The weather was perfect for the Fourth of July, but especially for a rare chance to meet a special guest at Fruitvale-Norris Park.
With the late morning sun peaking through the trees, kids and parents gathered at Abilities Field, greeted by a major league ballplayer.
As each showed up to the field specially designed for children with disabilities, Bakersfield native Brent Morel made them feel welcome.
Morel was on hand for an Independence Day celebration for the League of Dreams, which provides kids with disabilities the opportunity to participate in sports.
"I've always had something in my heart about working with children with disabilities," said Morel, who made the league his official charity. "Being fortunate enough to be able to play Major League Baseball and having opportunities, I just like giving back and seeing these kids getting to do what I did growing up."
He played on diamonds not far from Abilities Field, honing his skills in Little League and then at Centennial High.
It's not often Morel, a third baseman with the Chicago White Sox, can be in town during the season.
However, he is currently in town working out with Tim Terrio, who owns Terrio Physical Therapy and Fitness, rehabbing a back strain suffered in May.
It was Terrio who decided that the area needed a league where these kids could feel what it's like to be on a field and hear the roar of the crowd.
"One day I saw a commercial for a league like this," Terrio said. "I asked the head of our pediatrics center why there wasn't a league like that in Bakersfield. He said, 'No one started one.' So I said, 'Well, let's start one.'"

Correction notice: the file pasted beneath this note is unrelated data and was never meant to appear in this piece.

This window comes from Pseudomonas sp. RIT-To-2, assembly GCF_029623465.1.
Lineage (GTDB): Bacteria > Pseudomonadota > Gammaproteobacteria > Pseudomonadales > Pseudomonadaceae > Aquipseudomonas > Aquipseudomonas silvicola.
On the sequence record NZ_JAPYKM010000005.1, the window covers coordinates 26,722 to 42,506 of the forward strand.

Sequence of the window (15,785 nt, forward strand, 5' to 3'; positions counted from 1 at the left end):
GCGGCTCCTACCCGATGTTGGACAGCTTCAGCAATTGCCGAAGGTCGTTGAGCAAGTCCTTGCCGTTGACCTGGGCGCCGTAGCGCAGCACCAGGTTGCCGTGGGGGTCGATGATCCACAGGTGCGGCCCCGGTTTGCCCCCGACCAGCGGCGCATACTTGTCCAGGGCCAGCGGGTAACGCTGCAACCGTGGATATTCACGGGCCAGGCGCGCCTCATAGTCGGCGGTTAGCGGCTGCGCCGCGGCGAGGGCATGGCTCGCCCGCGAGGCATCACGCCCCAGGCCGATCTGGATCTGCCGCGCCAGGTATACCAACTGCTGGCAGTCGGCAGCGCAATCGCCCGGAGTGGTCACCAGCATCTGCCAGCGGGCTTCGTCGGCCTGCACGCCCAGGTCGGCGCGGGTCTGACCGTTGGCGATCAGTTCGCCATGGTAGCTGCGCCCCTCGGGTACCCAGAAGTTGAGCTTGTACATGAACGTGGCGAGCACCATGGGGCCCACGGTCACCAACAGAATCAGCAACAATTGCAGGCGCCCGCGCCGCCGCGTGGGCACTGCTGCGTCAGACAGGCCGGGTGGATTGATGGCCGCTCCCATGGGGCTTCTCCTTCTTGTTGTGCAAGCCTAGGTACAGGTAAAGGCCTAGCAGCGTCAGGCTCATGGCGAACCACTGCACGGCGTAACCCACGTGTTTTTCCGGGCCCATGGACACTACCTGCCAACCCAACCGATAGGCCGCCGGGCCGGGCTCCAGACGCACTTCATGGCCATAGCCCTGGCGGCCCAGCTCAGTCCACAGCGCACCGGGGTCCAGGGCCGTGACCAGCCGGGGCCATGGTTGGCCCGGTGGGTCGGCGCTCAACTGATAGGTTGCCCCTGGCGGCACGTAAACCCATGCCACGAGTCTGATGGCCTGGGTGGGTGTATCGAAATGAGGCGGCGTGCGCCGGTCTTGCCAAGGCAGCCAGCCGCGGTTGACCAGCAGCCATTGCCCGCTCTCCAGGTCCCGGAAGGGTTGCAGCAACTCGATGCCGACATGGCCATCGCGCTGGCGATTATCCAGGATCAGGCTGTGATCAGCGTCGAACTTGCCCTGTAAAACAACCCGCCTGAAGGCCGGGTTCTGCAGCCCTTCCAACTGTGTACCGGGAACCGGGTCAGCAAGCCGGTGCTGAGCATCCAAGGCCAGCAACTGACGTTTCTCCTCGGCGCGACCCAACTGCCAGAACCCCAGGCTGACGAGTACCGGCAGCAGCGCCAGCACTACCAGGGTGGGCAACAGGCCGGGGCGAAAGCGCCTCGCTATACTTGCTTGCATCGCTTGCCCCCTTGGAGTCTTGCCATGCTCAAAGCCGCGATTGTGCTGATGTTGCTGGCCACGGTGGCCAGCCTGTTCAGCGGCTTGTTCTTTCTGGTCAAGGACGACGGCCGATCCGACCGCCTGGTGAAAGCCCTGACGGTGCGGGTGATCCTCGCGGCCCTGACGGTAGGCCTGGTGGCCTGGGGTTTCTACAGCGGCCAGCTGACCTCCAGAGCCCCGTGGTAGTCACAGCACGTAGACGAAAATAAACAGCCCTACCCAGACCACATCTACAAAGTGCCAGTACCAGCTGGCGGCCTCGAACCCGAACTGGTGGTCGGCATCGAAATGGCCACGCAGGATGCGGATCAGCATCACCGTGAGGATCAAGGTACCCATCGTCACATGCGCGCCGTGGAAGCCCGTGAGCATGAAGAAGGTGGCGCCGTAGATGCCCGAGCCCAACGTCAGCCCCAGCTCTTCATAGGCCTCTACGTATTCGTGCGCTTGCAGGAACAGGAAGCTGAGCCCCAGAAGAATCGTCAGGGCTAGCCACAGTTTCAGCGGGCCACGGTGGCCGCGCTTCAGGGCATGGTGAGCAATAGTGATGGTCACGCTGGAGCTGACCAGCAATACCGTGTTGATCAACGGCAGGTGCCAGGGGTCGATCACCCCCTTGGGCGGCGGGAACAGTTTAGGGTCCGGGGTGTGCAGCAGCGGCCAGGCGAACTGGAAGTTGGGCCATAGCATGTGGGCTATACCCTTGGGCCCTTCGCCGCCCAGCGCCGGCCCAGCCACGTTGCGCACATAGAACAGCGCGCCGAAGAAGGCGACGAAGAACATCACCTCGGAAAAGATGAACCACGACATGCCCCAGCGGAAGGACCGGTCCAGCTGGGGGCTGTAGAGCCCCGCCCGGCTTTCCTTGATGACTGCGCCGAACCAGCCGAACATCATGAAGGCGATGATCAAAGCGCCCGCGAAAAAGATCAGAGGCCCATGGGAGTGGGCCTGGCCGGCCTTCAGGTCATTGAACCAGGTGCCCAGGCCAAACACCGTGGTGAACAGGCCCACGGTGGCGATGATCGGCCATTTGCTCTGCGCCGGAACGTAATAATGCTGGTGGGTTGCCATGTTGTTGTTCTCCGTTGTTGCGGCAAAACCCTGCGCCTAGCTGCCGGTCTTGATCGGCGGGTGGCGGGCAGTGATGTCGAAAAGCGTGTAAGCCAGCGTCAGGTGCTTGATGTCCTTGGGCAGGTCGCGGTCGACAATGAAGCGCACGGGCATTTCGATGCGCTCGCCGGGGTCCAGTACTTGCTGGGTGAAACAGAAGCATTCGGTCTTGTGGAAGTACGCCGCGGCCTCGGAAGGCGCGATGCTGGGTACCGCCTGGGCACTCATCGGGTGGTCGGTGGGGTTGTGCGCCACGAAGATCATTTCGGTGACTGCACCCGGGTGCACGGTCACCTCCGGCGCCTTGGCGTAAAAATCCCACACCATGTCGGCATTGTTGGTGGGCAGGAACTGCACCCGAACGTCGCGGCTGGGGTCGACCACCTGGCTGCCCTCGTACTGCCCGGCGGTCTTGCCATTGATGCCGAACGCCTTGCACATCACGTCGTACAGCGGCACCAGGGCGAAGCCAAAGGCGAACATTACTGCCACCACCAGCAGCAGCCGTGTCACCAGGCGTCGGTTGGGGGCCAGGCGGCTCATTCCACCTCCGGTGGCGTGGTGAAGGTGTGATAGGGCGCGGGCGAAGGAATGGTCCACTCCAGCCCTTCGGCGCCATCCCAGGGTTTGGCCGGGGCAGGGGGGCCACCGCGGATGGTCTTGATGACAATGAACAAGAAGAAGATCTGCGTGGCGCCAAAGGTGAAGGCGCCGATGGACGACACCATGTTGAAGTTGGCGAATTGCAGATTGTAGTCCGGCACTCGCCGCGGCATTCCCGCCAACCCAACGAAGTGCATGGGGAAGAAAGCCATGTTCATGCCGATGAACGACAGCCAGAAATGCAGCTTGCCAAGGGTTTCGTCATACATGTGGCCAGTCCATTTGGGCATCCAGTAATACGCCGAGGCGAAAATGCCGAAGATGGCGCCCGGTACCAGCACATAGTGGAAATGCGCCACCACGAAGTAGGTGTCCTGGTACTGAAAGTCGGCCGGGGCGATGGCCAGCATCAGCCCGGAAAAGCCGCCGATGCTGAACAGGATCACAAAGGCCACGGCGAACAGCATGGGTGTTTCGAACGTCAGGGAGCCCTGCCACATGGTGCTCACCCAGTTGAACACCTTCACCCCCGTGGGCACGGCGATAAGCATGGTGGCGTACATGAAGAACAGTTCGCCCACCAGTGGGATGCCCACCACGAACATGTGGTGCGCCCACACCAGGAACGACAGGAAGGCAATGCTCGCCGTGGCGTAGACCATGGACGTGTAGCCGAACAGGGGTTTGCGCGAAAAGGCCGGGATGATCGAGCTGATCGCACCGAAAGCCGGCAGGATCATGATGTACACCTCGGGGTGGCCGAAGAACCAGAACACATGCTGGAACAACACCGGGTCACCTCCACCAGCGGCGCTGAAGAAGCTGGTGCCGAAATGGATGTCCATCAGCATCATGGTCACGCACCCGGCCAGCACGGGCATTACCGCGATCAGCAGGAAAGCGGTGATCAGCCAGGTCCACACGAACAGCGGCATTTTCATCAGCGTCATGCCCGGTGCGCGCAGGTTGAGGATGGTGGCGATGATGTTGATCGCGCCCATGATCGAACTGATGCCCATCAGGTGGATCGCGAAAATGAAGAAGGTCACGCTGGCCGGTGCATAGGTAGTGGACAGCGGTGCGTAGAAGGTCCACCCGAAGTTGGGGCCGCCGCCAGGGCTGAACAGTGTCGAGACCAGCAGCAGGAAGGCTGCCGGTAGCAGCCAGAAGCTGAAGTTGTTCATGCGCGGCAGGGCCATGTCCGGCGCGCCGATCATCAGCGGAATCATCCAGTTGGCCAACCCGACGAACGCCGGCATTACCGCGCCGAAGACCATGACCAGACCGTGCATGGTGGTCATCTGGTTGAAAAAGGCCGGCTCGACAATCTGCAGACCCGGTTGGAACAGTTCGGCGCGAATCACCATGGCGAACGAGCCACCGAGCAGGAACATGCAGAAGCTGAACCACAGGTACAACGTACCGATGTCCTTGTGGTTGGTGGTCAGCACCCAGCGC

The league means a lot to the participants and their families, especially being championed, not only by an elite athlete, but a local hero.
"This gives her an opportunity to play sports with other kids who have similar abilities," Charlie Heard said while his daughter, Kelsey, rounded the bases in a wheelchair with Morel. "They can have those experiences of going out and hearing the crowd cheer for them and play with other kids like their siblings do."
Kelsey's older brother C.J., who also plays baseball, helps out as her "Angel."
"Angels help the players in the field or running the bases," Heard said.
And the league has grown since 2007. In addition to baseball, it offers a six-week basketball season in September and, thanks to Morel's involvement and an annual gala in January, baseball registration was free this season.
"More than 165 kids are playing this season," Terrio said, adding that the number is up from around 90 in previous years.
If enough money can be raised, Terrio has another special treat for the league planned later this year: He wants to take a group of kids to watch the White Sox take on the Angels when the club comes to Anaheim in September.
"We have to get Brent back on the field," Terrio said with a smile. "We'll get the kids down to a game and hopefully they can meet some other big leaguers."